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Storm banks fourth championship


The Seattle Storm pulled of a clean sweep of the Las Vegas Aces in the 2020 WNBA Finals to win the franchise’s fourth championship.


Breanna Steward scored 26 points, Jewell Loyd added 19 points and nine rebounds, in the 92-59 game 3 victory, bringing an end to what proved to be a one-sided affair in the final.


The game also set stage for the biggest margin of victory in WNBA Finals history and the Storm’s second championship in three years. Breanna Stewart was named the 2020 WNBA Finals Most Valuable Player (MVP) and set a WNBA Finals record by scoring at least 20 points in the sixth WNBA Finals game.


Regular season MVP A’ja Wilson led the Aces with 18 points six rebounds and four assists in the team’s losing effort.


Finals MVP Stewart said: “This season wasn't easy, and it wasn't easy in a whole bunch of different areas, with the coronavirus, with the social injustices going on in this country and the day-to-day being stuck here in the bubble. But our team is resilient. We continued to keep going, no matter what's going on, and I'm super proud to kind of be a part of this and this one is different than 2018, but it was harder and it means more.”


Seattle veteran guard Sue Bird, who has been part of all four championships in her 17-year illustrious career commented: “Everybody knows why we came here. I think we did, looking back, an incredible job of being activists, of organising - I was going to say push the needle, I don't know if that's the right term for it but it's sometimes hard. I said this the other day, it's sometimes hard to know the impact you're having, but there's actually been moments we've been able to see it. I'm just so proud of this league, these players, it's amazing. In some ways, it's an honour to be part of the last two teams standing and an honour to continue spreading the message we started.”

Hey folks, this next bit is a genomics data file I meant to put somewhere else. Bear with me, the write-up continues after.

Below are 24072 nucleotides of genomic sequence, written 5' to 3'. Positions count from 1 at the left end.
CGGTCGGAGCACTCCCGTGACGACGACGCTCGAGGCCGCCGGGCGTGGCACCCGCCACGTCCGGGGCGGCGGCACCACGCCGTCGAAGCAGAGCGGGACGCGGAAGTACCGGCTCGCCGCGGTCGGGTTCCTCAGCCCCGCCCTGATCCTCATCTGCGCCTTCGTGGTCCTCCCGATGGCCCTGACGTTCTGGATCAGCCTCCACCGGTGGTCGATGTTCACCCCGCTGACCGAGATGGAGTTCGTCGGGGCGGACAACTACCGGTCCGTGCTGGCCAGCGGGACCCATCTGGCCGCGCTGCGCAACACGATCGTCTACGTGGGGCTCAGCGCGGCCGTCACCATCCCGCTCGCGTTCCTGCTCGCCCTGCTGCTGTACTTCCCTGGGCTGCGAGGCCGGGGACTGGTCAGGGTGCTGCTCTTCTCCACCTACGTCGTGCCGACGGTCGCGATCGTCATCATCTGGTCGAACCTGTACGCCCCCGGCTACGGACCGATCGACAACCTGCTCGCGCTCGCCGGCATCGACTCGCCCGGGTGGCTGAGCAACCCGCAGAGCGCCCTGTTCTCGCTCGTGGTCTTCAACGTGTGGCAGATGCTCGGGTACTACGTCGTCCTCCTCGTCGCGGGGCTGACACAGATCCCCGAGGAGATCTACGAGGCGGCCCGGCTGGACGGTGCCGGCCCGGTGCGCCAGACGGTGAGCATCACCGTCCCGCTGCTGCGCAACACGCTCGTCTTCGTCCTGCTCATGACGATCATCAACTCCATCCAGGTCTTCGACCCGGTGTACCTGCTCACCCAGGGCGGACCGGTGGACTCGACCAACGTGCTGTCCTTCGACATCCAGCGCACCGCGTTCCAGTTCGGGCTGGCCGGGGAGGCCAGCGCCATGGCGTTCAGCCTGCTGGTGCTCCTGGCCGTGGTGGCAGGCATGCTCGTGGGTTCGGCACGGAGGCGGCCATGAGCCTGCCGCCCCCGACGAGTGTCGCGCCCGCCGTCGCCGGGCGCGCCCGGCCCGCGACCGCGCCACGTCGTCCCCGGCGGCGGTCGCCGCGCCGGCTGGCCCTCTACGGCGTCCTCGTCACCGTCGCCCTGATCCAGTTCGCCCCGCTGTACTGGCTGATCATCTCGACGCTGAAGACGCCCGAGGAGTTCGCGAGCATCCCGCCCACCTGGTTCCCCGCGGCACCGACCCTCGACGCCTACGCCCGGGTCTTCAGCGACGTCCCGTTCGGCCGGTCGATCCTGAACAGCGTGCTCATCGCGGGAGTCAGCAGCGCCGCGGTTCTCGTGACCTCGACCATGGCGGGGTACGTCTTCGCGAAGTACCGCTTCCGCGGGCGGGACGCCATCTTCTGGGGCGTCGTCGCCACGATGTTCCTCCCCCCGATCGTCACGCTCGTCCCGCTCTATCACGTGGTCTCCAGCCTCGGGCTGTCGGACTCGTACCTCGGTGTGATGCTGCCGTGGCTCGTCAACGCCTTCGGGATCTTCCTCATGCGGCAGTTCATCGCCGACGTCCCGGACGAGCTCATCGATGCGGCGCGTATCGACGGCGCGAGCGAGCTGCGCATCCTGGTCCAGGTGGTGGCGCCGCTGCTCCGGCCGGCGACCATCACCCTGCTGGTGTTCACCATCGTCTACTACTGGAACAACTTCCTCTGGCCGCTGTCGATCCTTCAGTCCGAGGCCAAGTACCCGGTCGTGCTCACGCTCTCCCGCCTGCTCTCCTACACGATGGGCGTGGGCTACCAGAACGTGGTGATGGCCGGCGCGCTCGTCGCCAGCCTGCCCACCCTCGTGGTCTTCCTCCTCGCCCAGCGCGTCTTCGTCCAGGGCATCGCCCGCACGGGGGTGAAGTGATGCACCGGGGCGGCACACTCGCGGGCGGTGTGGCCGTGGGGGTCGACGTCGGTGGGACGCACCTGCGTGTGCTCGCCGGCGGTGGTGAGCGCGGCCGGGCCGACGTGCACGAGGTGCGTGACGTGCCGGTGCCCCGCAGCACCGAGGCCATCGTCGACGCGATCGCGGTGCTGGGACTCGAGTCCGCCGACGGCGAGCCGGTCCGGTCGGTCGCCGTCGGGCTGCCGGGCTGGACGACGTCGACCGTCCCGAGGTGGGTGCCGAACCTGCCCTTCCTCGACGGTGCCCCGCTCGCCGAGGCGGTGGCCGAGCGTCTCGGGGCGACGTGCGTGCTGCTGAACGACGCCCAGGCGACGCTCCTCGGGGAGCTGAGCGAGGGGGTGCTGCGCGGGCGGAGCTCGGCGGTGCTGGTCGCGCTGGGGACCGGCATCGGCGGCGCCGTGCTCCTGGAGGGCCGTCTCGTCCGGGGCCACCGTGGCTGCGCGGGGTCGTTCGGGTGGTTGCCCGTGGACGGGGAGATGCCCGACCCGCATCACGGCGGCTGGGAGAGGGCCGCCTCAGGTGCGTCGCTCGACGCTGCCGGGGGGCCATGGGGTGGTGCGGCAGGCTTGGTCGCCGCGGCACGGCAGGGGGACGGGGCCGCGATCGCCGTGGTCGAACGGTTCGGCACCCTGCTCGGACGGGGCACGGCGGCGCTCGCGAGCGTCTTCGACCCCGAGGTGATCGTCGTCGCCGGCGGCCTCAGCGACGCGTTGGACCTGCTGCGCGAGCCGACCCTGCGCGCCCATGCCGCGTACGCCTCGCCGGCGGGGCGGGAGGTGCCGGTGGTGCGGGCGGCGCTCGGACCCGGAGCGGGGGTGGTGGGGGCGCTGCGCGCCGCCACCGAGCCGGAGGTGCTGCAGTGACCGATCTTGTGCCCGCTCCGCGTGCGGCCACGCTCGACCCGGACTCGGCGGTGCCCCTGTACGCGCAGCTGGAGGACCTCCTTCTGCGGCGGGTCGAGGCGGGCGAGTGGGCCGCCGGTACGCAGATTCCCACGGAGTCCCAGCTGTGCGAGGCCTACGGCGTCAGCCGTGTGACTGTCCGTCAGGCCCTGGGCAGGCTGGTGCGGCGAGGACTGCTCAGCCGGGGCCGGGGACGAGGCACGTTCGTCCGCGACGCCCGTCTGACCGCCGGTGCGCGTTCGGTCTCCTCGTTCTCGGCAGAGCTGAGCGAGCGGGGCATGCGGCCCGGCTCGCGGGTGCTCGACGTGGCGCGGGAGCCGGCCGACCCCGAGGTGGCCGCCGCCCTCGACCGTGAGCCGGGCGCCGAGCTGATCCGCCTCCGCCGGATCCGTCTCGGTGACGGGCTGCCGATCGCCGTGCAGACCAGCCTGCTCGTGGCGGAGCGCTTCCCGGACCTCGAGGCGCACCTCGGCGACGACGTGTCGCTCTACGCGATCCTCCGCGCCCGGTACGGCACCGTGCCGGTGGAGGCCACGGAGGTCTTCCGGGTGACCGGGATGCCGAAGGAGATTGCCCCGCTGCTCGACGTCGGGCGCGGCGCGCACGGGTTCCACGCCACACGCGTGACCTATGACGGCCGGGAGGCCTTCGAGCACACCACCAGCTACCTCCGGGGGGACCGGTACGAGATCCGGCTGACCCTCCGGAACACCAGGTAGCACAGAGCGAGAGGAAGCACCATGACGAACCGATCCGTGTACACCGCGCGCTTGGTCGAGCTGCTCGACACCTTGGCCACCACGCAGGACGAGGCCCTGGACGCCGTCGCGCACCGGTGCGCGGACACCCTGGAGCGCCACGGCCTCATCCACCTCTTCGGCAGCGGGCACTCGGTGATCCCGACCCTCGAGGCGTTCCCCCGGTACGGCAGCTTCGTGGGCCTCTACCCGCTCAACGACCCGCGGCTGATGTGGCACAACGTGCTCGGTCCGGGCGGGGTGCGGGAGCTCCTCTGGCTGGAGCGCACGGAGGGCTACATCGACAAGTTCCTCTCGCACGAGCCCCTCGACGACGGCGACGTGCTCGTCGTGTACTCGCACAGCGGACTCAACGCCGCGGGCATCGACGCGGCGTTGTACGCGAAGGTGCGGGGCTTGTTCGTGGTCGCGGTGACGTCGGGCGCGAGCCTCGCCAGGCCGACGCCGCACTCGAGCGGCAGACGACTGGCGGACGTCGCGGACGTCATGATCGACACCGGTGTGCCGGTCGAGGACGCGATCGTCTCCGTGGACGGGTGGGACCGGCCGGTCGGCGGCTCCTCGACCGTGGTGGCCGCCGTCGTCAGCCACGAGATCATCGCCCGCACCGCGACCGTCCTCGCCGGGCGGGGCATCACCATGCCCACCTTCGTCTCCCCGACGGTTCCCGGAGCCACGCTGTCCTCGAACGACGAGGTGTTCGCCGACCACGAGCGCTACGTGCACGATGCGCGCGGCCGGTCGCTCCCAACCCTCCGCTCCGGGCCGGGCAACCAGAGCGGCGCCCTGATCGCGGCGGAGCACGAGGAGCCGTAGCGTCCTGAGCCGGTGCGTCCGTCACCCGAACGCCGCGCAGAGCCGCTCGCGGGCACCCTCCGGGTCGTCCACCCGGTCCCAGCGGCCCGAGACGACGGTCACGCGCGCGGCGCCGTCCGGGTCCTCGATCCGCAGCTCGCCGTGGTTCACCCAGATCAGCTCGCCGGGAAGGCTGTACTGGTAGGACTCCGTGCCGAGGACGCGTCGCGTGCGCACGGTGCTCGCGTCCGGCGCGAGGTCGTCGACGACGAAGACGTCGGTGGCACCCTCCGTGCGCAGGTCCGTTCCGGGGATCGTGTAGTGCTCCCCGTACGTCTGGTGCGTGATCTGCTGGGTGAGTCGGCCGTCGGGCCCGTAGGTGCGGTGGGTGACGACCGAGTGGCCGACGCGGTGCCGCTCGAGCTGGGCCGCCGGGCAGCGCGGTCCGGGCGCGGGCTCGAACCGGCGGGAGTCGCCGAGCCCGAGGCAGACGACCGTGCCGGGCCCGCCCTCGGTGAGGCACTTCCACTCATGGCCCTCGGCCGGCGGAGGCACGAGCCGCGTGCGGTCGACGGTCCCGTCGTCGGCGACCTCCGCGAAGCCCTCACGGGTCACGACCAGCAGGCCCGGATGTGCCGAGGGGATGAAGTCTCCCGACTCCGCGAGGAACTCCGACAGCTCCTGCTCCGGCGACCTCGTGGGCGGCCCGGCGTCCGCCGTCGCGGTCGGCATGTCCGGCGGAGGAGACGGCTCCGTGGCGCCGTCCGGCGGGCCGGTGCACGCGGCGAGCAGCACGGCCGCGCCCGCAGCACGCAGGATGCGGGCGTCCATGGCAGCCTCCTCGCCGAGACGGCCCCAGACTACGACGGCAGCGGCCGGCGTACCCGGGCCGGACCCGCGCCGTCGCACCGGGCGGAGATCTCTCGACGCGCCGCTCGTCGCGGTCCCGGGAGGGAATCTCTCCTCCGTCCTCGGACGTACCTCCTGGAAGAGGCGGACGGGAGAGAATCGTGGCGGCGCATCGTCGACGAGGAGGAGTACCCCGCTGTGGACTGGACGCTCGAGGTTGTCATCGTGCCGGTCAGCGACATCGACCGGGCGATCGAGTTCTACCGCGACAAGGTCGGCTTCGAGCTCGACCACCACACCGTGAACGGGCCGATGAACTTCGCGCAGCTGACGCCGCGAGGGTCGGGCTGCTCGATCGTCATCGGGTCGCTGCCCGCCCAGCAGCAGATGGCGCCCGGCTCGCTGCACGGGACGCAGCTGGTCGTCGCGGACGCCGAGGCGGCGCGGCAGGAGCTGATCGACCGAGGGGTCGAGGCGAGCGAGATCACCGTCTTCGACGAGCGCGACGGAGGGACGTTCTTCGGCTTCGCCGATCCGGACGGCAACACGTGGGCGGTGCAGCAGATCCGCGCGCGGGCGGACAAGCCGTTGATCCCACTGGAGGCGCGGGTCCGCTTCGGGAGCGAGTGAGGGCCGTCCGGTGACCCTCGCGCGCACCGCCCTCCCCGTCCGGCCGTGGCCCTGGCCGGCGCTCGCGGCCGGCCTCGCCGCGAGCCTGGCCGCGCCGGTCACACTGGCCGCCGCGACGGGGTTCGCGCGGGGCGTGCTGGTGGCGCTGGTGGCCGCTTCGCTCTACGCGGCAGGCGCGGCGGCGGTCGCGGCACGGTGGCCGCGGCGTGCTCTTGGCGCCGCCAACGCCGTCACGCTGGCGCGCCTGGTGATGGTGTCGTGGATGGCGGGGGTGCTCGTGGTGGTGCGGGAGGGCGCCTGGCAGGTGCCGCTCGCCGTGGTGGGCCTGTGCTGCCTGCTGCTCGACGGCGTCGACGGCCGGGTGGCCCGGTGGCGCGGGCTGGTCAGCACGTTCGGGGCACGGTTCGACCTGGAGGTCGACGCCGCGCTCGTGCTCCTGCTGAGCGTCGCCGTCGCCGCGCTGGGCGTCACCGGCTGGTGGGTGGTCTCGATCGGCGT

Wilson stated that through the journey to the finals, her team grew tremendously.


“I think we honestly understand now what it takes to win a championship. I mean, Seattle is a championship team on paper, on court. It's good to have that measure to know this is what we have to do every possession, every minute. I don't think we really understood that till you're in it. That's normally how it is in professional basketball. But it's a good thing for us. I know that it hurts. I don't know if anyone has lost something big in a game situation, but it's hurts. At the end of the day you learn and grow from it. I feel like I grew, so that's a success in my book. I'm just going to keep growing,” she explained.

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